Controlling phalaris minor in the Indian rice-wheat belt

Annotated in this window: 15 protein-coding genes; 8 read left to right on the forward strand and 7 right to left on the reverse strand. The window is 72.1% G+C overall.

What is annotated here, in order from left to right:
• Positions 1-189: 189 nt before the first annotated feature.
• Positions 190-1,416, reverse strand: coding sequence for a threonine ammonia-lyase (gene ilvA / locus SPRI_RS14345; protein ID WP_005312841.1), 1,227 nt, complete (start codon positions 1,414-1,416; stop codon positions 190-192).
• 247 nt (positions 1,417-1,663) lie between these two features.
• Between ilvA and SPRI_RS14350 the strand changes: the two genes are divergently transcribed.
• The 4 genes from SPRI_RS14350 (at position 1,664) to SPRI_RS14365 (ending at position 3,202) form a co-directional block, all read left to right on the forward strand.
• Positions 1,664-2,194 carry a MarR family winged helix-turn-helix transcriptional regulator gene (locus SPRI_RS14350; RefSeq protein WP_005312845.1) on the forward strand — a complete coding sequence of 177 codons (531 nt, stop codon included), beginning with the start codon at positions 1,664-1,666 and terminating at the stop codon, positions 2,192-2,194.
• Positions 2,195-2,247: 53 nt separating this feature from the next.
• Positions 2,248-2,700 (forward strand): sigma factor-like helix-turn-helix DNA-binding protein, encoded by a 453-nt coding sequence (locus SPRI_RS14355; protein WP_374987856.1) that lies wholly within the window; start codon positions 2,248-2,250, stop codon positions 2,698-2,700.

The ACIAR-managed project CS1/1996/013, Herbicide-resistant weeds of wheat in India and Australia: integrated management, was designed to find a long-term method of control of Phalaris minor, a problem weed of the rice-wheat cropping system of north-western India. By 1993, the weed had developed resistance to isoproturon, a herbicide which had delivered effective weed control for 15 years. The short-term solution, implemented before the ACIAR project commenced, involved identification and registration of a new set of herbicides. But these new herbicides were expensive. To ensure high adoption they needed to be combined with changes in wheat-growing techniques that would provide cost savings to help farmers pay for them. And to avoid the re-emergence of chemical resistance, they needed to be used sparingly as one element in a broader approach to weed management. The project team used these circumstances to field-test and encourage adoption of zero tillage, a technology that agronomists had been advocating for many years, but which had failed to capture the interest of Indian farmers.